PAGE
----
Open-access content Wednesday 13th July 2011 — updated 3.30pm, Tuesday 26th May 2020
14 July 2011
by John Fogarty
John Fogarty reports from interior design show NeoCon in Chicago, where integration and co-ordination were this year’s buzz words.
This is not a classic exhibition in the mould of an Orgatec or a Salone Ufficio, which can dominate a venue for a fraught two-week period before closing. This ‘exhibition’ permanently occupies a massive Art Deco building comprising 18 floors and totalling 372,000 square metres (4m square feet). From an office furniture perspective, floors three, 10 and 11 house permanent showrooms, while floors seven and eight are brought into use as temporary show space for the three-day event.
Now in its 43rd year, NeoCon visitor numbers were up four per cent on 2010 figures, which some believed signalled an upswing in the economy, while others remained more sceptical, fearing the dreaded double dip. Tom Revelle, vice president of marketing for Humanscale was in the former camp. “NeoCon is always our biggest and most important show of the year in North America, where we gear up to present our newest innovations to tens of thousands of important customers and specifiers,” he said. “This year’s show was incredibly positive for Humanscale. Our showroom was packed throughout the event and the feedback we received on all of our newest products was tremendous.”
Trends and themes
The key messages of the show were undoubtedly ‘integration’ and ‘co-ordination’. Every major manufacturer was pushing this – both in terms of the products on offer and in the research results provided to back up the thinking behind the designs. This was obvious in the naming of the combined programmes: Canvas (HM) and Reside; Beside and Belong (Haworth); and Answers (Steelcase).
Having previewed elements at last year’s show, Herman Miller was exhibiting its new Canvas Office Landscape programme, combining a new bench with elements of Vivo Environments and Meridian Storage (on legs and with timber tops and fronts) to produce a remarkably co-ordinated package.
The bench used a limited kit of parts – including tops with attractive reverse-bevelled front edges and no support rails to create a structure of remarkable robustness. The showroom display model used just two full leg-frames and two back-set legs to support a double bench.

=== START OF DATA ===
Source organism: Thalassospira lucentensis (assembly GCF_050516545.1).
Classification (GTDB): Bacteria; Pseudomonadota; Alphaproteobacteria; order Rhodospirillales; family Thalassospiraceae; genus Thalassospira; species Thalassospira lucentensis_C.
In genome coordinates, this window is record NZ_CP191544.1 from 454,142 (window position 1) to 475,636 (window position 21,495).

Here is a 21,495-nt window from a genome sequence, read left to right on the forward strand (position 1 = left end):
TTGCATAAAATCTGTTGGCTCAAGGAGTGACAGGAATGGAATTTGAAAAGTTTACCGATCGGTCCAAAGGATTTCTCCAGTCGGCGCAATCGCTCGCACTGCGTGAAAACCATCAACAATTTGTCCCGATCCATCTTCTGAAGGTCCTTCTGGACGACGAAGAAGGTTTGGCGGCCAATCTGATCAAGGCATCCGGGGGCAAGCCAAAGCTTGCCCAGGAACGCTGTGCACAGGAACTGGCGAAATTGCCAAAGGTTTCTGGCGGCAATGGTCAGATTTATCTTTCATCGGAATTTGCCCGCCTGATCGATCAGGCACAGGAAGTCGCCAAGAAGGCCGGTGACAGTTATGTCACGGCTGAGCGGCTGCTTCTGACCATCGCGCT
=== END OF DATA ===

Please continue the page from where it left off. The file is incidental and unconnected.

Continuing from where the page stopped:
Haworth too was mining the rich seam of product integration with its Reside, Beside and Belong packages. Reside comprised a range of work surface (desk and bench) products, while Beside was a new, layered storage product, combining horizontal wood-composite panels with L-shaped vertical steel elements to form stacked single or dual-access, closed or open assemblies.
Belong was the generic name for the work tools offered in combination with work surfaces, screens and storage.
Of all the majors, Haworth was also the company most assiduously pushing the alleged research behind the make-up of their products and portfolio. They had a large multi-projection screen pumping out pictures, string diagrams and buzz-words; all purporting to prove how the latest amalgamation of basic raw materials was somehow directed by a synthesis of ideas resulting from careful research.
Besides showing the full integration of programmes such as media:scape, c:scape, and frame one, Steelcase was emphasising a full package of inbuilt and freestanding worktools for these.
Additionally, they had unbundled elements from the former to create mini media:scape (desktop) and mobile media:scape (on castors).
The Turnstone division of Steelcase was, as previously, used to promote new ideas in ever more radical ways. Its Bivi programme was a simple range designed for youthful start-up companies. This featured just one size of “occupation envelope”, for a plain or back-pocketed worksurface or a rumble seat (cantilevered sofa). The hoop-frame leg in a number of heights was used to support worksurfaces and seats, as a well as a host of personal items such as bikes and skateboards.
Of all the major manufacturers, Knoll concentrated more than most on the launch of a seating product – the ReGeneration chair by the same designers responsible for the original Generation and MultiGeneration series. Sharing the same ‘responsive’ back technology as the original, this variant featured simplified construction and detailing to generate a better balanced appearance and to hit, one would guess, a lower price point.
The integration of storage into the workstation is now pretty much complete. Storage is simpler, but also more complex: it is not overburdened by security, yet dual access is commonplace and provision of services through the storage spine is routine.
Until as recently as last year, most would have conceded that the US led the way in office seating development, while European designs were the forefront as far as workstation ideas were concerned.
However, by stealing some of our clothes and by marrying these to their single-minded business approach, the US is fast approaching dominance in both areas.
John Fogarty is the design director of European steel storage manufacturer Bisley.